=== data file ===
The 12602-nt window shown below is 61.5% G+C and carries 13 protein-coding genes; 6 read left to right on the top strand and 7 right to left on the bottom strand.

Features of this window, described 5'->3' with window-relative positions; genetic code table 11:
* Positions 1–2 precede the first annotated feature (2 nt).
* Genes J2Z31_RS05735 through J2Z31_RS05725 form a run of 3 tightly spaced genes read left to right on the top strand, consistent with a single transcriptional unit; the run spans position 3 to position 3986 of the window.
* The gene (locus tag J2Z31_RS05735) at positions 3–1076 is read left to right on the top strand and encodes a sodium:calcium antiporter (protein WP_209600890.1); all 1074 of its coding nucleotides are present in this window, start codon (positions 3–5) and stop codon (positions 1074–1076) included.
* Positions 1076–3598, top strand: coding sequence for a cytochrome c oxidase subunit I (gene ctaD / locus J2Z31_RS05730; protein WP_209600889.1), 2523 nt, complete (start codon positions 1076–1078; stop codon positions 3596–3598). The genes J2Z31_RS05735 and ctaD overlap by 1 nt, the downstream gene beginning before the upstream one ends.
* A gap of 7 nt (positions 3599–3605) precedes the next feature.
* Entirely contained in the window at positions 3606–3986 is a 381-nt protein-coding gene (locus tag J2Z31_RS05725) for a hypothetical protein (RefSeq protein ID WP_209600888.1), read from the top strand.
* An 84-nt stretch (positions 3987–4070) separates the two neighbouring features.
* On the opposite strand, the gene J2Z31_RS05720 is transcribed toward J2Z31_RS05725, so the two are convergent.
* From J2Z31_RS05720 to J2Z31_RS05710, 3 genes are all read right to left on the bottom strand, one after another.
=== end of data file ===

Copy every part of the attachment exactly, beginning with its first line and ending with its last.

The 12602-nt window shown below is 61.5% G+C and carries 13 protein-coding genes; 6 read left to right on the top strand and 7 right to left on the bottom strand.

Features of this window, described 5'->3' with window-relative positions; genetic code table 11:
* Positions 1–2 precede the first annotated feature (2 nt).
* Genes J2Z31_RS05735 through J2Z31_RS05725 form a run of 3 tightly spaced genes read left to right on the top strand, consistent with a single transcriptional unit; the run spans position 3 to position 3986 of the window.
* The gene (locus tag J2Z31_RS05735) at positions 3–1076 is read left to right on the top strand and encodes a sodium:calcium antiporter (protein WP_209600890.1); all 1074 of its coding nucleotides are present in this window, start codon (positions 3–5) and stop codon (positions 1074–1076) included.
* Positions 1076–3598, top strand: coding sequence for a cytochrome c oxidase subunit I (gene ctaD / locus J2Z31_RS05730; protein WP_209600889.1), 2523 nt, complete (start codon positions 1076–1078; stop codon positions 3596–3598). The genes J2Z31_RS05735 and ctaD overlap by 1 nt, the downstream gene beginning before the upstream one ends.
* A gap of 7 nt (positions 3599–3605) precedes the next feature.
* Entirely contained in the window at positions 3606–3986 is a 381-nt protein-coding gene (locus tag J2Z31_RS05725) for a hypothetical protein (RefSeq protein ID WP_209600888.1), read from the top strand.
* An 84-nt stretch (positions 3987–4070) separates the two neighbouring features.
* On the opposite strand, the gene J2Z31_RS05720 is transcribed toward J2Z31_RS05725, so the two are convergent.
* From J2Z31_RS05720 to J2Z31_RS05710, 3 genes are all read right to left on the bottom strand, one after another.